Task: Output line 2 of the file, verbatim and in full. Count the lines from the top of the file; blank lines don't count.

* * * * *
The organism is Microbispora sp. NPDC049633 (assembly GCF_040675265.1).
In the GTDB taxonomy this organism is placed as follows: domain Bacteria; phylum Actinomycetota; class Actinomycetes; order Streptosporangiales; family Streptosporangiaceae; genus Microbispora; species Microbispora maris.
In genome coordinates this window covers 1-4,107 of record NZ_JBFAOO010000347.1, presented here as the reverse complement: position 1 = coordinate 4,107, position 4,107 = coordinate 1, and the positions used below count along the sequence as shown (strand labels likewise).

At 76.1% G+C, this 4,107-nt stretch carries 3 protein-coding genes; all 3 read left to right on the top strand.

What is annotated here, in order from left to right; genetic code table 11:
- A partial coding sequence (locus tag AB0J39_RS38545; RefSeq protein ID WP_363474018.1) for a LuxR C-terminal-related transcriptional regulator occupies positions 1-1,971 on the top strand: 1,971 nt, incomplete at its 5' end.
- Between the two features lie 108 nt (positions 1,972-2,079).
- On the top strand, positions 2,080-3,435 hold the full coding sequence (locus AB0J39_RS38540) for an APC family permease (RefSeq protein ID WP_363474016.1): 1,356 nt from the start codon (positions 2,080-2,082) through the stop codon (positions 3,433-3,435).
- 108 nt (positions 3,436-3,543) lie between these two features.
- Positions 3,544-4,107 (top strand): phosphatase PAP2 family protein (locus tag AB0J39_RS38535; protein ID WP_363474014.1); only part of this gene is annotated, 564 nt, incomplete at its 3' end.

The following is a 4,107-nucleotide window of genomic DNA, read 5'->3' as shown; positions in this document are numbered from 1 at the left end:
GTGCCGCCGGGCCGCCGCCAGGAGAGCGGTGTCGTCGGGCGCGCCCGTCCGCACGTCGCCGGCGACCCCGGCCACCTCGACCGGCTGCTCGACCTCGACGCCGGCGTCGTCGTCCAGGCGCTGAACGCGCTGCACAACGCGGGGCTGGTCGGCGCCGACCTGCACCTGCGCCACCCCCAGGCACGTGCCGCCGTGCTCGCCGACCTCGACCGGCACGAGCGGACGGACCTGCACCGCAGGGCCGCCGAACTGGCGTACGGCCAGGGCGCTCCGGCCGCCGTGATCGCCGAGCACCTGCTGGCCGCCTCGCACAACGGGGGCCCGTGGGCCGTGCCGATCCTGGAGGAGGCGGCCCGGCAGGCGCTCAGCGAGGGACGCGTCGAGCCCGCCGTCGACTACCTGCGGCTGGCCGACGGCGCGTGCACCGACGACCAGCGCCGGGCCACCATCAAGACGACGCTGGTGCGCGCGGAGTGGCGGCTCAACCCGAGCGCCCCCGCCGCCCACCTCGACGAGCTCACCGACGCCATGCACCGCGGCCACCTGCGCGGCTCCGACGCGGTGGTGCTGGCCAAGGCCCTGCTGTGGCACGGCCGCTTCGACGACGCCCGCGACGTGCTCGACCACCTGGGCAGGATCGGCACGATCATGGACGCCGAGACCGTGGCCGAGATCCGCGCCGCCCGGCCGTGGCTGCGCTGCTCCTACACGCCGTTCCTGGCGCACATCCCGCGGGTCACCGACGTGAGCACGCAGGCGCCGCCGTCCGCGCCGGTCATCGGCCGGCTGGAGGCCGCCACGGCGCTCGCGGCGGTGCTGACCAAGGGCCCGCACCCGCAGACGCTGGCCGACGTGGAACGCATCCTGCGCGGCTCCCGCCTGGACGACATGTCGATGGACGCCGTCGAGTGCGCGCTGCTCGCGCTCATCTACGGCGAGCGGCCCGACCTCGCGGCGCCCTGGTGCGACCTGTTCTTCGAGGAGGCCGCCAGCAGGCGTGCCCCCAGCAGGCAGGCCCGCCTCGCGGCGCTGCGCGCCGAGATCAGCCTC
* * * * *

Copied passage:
In the GTDB taxonomy this organism is placed as follows: domain Bacteria; phylum Actinomycetota; class Actinomycetes; order Streptosporangiales; family Streptosporangiaceae; genus Microbispora; species Microbispora maris.